Sunday, March 9, 2014
(Continued from page 1)
Todd Park, the White House chief technology officer, testifies Wednesday before the House Oversight Committee on Capitol Hill.
The Associated Press
Department of Health and Human Services Secretary Kathleen Sebelius said of the federal health insurance marketplace: “We expect enrollment will grow substantially throughout the next five months.”
The Associated Press
By contrast, 36 percent of the eligible applicants in Connecticut got through the process to select insurance plans through that state-run exchange. In Vermont, another state that’s operating its own exchange, that figure was 40 percent.
The enrollment numbers released Wednesday also include evidence that the problems with the website have hindered Mainers’ attempts to enroll in Medicaid, the publicly funded health insurance program for low-income Americans.
According to the enrollment data, 623 Mainers who accessed the federal marketplace were deemed eligible for Medicaid.
People who find out that they’re eligible for Medicaid while shopping on HealthCare.gov are supposed to be directed to their state governments, which administer the program and have varying eligibility guidelines. But the federal government hasn’t been able to transfer any information from those applications to state Medicaid programs.
Maine Department of Health and Human Services spokesman John Martins said Wednesday that federal officials have yet to pass along any complete files that would enable the state to determine who qualifies.
“Essentially, we are not getting the data that would allow us to take action,” Martins said.
Nearly 78 percent of the individuals included in the applications filed in Maine were deemed eligible for the health insurance program. More than 2,000 of those eligible individuals – 42 percent – were also deemed eligible for federal subsidies to help pay their insurance premiums.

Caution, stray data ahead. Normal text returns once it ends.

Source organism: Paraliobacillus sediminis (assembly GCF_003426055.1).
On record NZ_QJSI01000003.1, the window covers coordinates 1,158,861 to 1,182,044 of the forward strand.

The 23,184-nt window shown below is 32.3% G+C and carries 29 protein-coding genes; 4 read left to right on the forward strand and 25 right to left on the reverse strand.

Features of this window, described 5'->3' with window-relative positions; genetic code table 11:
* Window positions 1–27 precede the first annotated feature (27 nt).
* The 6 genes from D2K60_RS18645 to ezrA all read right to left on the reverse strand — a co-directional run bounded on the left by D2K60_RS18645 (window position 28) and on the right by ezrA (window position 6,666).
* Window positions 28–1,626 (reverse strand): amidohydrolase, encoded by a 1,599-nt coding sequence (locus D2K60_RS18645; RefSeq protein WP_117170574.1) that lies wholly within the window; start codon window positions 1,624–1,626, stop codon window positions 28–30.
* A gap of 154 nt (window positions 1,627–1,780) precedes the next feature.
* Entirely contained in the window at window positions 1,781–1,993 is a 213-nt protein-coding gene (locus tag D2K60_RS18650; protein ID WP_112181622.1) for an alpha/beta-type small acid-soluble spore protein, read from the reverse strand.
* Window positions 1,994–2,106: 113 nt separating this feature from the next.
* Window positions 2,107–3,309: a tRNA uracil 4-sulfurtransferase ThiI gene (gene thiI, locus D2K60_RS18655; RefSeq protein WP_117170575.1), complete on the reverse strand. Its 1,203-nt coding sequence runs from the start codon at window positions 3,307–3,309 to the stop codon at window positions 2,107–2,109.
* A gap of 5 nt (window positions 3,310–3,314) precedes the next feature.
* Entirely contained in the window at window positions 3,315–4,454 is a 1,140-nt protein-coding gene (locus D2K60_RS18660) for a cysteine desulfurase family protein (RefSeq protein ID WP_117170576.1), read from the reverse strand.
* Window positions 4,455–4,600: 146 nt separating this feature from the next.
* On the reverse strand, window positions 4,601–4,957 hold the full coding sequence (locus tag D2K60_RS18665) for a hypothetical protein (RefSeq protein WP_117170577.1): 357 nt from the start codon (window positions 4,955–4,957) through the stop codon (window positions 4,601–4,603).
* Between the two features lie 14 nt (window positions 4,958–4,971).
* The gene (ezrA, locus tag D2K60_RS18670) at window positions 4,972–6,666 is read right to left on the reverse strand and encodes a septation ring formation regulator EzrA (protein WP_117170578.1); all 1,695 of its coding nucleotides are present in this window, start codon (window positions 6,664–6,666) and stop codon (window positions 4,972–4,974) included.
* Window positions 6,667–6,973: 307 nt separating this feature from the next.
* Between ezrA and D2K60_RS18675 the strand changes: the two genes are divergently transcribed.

Political tension over the Affordable Care Act has escalated on Capitol Hill despite the White House’s assurances that the website has improved markedly since Oct. 1.
The New York Times reported that some House Democrats warned White House officials Wednesday that they must come up with an alternative or the Democrats may support a Republican bill to allow individuals to keep their insurance for as long as one year. Senate Democrats will meet with White House officials Thursday.
Democratic Sen. Jeanne Shaheen of New Hampshire introduced legislation Wednesday to extend the sign-up period for health insurance. The deadline is now March 31. And Democratic Rep. Mike Michaud of Maine reiterated his support for an extension in light of the website’s problems.
“While I know the administration is working hard to fix these problems, I continue to believe that the enrollment period must be extended and that it must take into account the failures of the website,” Michaud said.
Republicans, meanwhile, seized on the problems and the low enrollment numbers to decry what they see as a fatally flawed law.
“We think the thing ought to be repealed and replaced entirely,” said Senate Minority Leader Mitch McConnell, R-Ky., before the release of the enrollment figures. “We think it can’t possibly work.”
Kevin Miller can be contacted at (207) 317-6256 or at: